My first encounter with a client suicide was “Tony,” a 28-year old single white male. He subsisted on disability due to his mental health condition—bipolar disorder with schizoaffective components. He was a longstanding patient in the mental health clinic, and I worked with him for over four years. For most of the time that I worked with him, he was reasonably stabilized on psychotropic medications, and he responded well to supportive psychotherapy. We established a strong therapeutic alliance, he was generally respectful, polite and cooperative, and he exhibited a great sense of humor. I liked him. He drove a Grand Prix automobile, which was his pride and joy. He was estranged from his family-of-origin, and lived at first with a woman who had a young son that was not his. She was quite marginal in her functioning. In addition to our individual psychotherapy, I also worked with them both in couples therapy.

In time, Tony relapsed into mania and I petitioned for his involuntary commitment. He returned to his pre-mania state after discharge, but eventually his girlfriend tired of him and abandoned and rejected him. He was initially despondent, but quickly found another woman to take him in who was more intact than Nancy. I resumed individual and collateral therapy and he quickly reconstituted. However, in time his new girlfriend also rejected him, leading to a renewal of his depression. As a result, I began to see him more often, but over a period of a few sessions he became more detached. 

I was out washing my car on the weekend when I got the call from our crisis team: Tony had jumped from a railroad bridge and died almost instantly. Before I became his therapist he had attempted suicide in this manner and survived without any serious physical residuals. I was surprised and not. I attended Tony’s viewing; His two “exes” were there. I felt very sad, and believed that I had let him down. They comforted me by indicating that he was “lucky” to have had me as a therapist.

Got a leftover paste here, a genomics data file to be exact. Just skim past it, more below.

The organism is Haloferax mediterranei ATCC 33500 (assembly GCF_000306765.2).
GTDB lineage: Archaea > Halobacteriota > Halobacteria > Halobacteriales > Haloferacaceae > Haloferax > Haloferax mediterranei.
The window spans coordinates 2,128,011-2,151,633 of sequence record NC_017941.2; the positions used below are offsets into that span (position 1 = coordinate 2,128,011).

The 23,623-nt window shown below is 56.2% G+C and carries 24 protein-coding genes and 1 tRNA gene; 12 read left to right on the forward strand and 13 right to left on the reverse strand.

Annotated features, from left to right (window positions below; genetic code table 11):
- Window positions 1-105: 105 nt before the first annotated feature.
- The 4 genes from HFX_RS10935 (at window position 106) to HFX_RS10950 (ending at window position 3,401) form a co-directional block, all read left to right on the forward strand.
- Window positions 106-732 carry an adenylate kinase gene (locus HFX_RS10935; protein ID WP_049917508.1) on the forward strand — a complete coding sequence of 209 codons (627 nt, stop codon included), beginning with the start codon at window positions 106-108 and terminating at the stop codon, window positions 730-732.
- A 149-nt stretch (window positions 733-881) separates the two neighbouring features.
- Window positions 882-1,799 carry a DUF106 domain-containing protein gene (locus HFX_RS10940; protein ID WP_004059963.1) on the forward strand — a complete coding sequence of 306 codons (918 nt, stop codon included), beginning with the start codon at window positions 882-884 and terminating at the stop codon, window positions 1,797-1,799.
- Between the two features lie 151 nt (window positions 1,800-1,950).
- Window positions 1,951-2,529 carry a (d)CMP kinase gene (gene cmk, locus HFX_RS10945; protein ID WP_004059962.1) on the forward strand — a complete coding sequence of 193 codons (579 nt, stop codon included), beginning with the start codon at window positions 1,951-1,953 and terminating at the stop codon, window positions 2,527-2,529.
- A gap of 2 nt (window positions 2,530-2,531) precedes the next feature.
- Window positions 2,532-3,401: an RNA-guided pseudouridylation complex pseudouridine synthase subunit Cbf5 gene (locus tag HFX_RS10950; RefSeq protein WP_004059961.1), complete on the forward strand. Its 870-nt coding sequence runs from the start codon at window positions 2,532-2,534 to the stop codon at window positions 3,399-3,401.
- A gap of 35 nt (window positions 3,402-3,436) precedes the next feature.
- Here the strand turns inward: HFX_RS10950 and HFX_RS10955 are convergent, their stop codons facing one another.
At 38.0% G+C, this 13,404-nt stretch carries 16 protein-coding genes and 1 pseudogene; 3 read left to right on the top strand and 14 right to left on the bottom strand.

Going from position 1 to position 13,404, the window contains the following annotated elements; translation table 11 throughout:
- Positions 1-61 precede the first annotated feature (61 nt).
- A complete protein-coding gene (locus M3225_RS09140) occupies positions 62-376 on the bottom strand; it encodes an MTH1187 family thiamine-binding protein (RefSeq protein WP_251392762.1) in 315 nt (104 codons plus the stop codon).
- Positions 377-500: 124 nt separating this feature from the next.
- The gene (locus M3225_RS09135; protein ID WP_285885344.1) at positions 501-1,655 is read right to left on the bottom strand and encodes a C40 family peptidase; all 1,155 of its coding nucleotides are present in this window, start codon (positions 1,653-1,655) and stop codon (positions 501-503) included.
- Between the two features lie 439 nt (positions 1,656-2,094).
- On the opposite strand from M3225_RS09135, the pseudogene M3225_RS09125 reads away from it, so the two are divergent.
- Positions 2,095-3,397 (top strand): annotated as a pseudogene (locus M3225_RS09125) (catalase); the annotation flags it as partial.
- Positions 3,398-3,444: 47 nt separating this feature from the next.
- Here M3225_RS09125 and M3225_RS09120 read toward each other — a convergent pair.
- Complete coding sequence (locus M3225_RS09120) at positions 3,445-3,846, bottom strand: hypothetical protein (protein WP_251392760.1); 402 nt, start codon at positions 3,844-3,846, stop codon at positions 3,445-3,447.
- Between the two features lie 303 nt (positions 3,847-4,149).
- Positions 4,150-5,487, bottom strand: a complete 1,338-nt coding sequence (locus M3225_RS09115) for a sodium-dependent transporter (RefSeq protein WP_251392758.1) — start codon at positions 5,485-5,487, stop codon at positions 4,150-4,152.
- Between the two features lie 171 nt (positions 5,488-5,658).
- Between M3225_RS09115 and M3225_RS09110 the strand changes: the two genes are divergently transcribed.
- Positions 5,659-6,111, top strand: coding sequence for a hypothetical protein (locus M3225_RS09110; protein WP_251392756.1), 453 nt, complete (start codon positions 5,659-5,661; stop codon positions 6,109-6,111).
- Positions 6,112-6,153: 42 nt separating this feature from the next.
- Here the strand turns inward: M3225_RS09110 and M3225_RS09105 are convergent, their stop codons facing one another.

After the suicide, I consulted with a senior clinician and explored the loss at length. I realized that I had failed to respond adequately to his growing despondency. After this experience, ever-vigilant to increasing depression and withdrawal in my patients, I didn’t lose another client to suicide over a 20-year span.

Further on in my career, I was called in to perform a psychological autopsy following the suicide of “Michael,” a 15-year old who was attending a private Catholic school. The school provided an intimate environment for students, and the spiritual aspect was definitely an integral foundation underlying the student’s education. 

He had been referred to our in-house student assistance program (SAP). All of the faculty members there were well-trained, and there were also two masters-level mental health clinicians. He was referred because of low-academic performance, and academics were highly valued there. So were athletics, and Michael was not involved in sports, so he felt inadequate around his peers. There was nothing else in his biopsychosocial presentation that was remarkable, and he was actually well-liked by his peers. I was called in for consultation after he hung himself. The SAP team was shocked and very distressed. I performed a Critical Incident Stress Debriefing and a psychosocial autopsy.